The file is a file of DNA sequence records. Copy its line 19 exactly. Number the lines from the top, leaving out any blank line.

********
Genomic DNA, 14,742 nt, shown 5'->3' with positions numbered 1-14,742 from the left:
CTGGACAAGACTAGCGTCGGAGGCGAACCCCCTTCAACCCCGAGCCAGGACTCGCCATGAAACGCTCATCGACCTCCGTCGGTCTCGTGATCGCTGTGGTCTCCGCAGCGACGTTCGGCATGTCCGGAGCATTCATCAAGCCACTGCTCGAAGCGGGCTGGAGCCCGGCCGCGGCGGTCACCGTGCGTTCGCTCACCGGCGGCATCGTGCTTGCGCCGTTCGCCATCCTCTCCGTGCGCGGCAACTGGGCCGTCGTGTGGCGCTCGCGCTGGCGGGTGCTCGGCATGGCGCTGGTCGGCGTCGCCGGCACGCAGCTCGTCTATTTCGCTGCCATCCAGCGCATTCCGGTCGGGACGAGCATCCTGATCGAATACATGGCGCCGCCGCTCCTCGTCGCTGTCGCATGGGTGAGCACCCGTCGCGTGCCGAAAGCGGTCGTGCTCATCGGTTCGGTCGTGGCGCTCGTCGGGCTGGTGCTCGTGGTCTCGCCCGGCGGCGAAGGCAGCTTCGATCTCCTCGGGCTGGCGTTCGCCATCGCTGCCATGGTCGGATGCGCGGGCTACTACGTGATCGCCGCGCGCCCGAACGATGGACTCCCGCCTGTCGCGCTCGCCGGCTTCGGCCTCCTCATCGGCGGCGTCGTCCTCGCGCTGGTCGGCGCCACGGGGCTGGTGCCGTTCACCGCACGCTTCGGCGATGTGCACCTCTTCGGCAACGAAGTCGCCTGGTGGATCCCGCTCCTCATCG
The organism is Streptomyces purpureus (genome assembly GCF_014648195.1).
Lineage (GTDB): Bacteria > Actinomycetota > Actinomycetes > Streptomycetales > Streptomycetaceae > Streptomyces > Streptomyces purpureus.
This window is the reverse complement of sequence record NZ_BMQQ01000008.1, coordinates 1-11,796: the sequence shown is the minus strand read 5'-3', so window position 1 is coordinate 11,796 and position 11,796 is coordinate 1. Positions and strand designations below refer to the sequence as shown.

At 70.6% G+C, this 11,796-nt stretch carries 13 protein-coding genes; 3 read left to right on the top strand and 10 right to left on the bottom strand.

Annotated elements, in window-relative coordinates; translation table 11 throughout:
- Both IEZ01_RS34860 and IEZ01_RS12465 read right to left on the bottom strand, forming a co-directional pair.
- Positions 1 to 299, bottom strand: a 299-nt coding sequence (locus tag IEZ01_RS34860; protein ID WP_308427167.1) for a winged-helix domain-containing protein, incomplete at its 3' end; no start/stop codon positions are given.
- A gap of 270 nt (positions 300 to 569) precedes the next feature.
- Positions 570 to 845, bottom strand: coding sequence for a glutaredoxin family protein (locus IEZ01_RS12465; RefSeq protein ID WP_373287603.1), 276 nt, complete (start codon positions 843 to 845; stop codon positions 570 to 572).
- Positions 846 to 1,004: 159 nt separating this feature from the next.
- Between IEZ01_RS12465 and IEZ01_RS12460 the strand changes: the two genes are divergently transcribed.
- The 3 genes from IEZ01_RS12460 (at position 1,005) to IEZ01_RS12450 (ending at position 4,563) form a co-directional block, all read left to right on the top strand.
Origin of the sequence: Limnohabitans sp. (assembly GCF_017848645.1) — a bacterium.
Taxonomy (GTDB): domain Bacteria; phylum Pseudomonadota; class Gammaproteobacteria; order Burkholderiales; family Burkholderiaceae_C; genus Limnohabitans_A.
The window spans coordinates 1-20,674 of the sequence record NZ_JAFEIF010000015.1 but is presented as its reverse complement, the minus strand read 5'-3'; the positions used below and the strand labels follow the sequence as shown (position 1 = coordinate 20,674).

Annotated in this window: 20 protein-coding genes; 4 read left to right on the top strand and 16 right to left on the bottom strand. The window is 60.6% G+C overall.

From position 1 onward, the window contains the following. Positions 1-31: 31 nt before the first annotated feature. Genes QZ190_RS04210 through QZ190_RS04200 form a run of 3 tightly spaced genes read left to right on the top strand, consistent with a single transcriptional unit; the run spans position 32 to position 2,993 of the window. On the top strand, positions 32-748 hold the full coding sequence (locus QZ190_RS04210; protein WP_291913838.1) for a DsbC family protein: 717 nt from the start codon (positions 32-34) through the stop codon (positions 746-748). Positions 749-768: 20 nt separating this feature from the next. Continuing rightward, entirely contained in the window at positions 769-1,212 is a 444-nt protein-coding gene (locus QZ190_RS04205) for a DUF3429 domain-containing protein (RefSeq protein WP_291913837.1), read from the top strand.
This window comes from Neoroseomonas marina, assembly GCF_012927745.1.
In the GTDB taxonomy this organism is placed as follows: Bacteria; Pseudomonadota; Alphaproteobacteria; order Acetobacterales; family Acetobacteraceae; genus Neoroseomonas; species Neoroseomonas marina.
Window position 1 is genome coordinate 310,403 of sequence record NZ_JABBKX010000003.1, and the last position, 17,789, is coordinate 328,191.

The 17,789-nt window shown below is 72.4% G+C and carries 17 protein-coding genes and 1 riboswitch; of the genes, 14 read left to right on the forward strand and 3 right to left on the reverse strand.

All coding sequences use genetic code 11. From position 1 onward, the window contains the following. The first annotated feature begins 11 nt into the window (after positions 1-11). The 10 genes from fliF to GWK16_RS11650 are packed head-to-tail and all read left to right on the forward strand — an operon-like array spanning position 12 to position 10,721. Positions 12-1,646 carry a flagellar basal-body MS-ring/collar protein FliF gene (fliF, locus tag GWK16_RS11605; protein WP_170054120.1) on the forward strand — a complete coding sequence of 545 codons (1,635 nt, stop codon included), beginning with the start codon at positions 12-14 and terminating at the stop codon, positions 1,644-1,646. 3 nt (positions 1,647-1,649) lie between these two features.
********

From position 1 onward, the window contains the following. Positions 1-31: 31 nt before the first annotated feature. Genes QZ190_RS04210 through QZ190_RS04200 form a run of 3 tightly spaced genes read left to right on the top strand, consistent with a single transcriptional unit; the run spans position 32 to position 2,993 of the window. On the top strand, positions 32-748 hold the full coding sequence (locus QZ190_RS04210; protein WP_291913838.1) for a DsbC family protein: 717 nt from the start codon (positions 32-34) through the stop codon (positions 746-748). Positions 749-768: 20 nt separating this feature from the next. Continuing rightward, entirely contained in the window at positions 769-1,212 is a 444-nt protein-coding gene (locus QZ190_RS04205) for a DUF3429 domain-containing protein (RefSeq protein WP_291913837.1), read from the top strand.